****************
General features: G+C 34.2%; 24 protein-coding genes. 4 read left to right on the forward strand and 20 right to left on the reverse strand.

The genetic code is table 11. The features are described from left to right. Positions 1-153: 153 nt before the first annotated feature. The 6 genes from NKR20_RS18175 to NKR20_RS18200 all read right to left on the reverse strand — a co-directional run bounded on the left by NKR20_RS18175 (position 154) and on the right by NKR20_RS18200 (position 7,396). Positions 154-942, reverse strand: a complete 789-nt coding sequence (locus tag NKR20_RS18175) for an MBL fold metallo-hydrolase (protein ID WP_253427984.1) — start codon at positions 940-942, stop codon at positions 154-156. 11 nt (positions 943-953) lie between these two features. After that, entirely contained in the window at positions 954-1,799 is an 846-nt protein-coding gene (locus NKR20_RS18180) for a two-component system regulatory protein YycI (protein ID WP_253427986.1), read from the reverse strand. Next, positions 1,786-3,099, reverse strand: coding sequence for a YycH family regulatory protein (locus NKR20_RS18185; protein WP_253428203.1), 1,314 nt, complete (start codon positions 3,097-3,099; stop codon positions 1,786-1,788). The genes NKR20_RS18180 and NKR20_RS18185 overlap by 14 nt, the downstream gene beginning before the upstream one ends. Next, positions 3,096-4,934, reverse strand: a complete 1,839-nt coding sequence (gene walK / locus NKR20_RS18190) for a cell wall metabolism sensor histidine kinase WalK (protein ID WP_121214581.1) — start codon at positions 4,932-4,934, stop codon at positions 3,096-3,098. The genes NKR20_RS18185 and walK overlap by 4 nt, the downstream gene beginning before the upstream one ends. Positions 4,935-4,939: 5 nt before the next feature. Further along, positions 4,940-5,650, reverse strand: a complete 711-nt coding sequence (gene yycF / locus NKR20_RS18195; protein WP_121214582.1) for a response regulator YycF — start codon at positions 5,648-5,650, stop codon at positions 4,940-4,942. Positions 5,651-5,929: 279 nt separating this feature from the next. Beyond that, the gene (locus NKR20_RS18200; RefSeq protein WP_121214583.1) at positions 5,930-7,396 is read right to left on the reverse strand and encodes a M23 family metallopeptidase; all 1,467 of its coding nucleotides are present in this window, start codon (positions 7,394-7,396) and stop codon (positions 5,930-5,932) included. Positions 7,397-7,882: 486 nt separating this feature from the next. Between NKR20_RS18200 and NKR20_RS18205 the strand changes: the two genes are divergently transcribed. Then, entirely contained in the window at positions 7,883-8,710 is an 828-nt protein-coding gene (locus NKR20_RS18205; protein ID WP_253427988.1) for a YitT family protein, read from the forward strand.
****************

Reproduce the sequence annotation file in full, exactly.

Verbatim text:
General features: G+C 34.2%; 24 protein-coding genes. 4 read left to right on the forward strand and 20 right to left on the reverse strand.

The genetic code is table 11. The features are described from left to right. Positions 1-153: 153 nt before the first annotated feature. The 6 genes from NKR20_RS18175 to NKR20_RS18200 all read right to left on the reverse strand — a co-directional run bounded on the left by NKR20_RS18175 (position 154) and on the right by NKR20_RS18200 (position 7,396). Positions 154-942, reverse strand: a complete 789-nt coding sequence (locus tag NKR20_RS18175) for an MBL fold metallo-hydrolase (protein ID WP_253427984.1) — start codon at positions 940-942, stop codon at positions 154-156. 11 nt (positions 943-953) lie between these two features. After that, entirely contained in the window at positions 954-1,799 is an 846-nt protein-coding gene (locus NKR20_RS18180) for a two-component system regulatory protein YycI (protein ID WP_253427986.1), read from the reverse strand. Next, positions 1,786-3,099, reverse strand: coding sequence for a YycH family regulatory protein (locus NKR20_RS18185; protein WP_253428203.1), 1,314 nt, complete (start codon positions 3,097-3,099; stop codon positions 1,786-1,788). The genes NKR20_RS18180 and NKR20_RS18185 overlap by 14 nt, the downstream gene beginning before the upstream one ends. Next, positions 3,096-4,934, reverse strand: a complete 1,839-nt coding sequence (gene walK / locus NKR20_RS18190) for a cell wall metabolism sensor histidine kinase WalK (protein ID WP_121214581.1) — start codon at positions 4,932-4,934, stop codon at positions 3,096-3,098. The genes NKR20_RS18185 and walK overlap by 4 nt, the downstream gene beginning before the upstream one ends. Positions 4,935-4,939: 5 nt before the next feature. Further along, positions 4,940-5,650, reverse strand: a complete 711-nt coding sequence (gene yycF / locus NKR20_RS18195; protein WP_121214582.1) for a response regulator YycF — start codon at positions 5,648-5,650, stop codon at positions 4,940-4,942. Positions 5,651-5,929: 279 nt separating this feature from the next. Beyond that, the gene (locus NKR20_RS18200; RefSeq protein WP_121214583.1) at positions 5,930-7,396 is read right to left on the reverse strand and encodes a M23 family metallopeptidase; all 1,467 of its coding nucleotides are present in this window, start codon (positions 7,394-7,396) and stop codon (positions 5,930-5,932) included. Positions 7,397-7,882: 486 nt separating this feature from the next. Between NKR20_RS18200 and NKR20_RS18205 the strand changes: the two genes are divergently transcribed. Then, entirely contained in the window at positions 7,883-8,710 is an 828-nt protein-coding gene (locus NKR20_RS18205; protein ID WP_253427988.1) for a YitT family protein, read from the forward strand.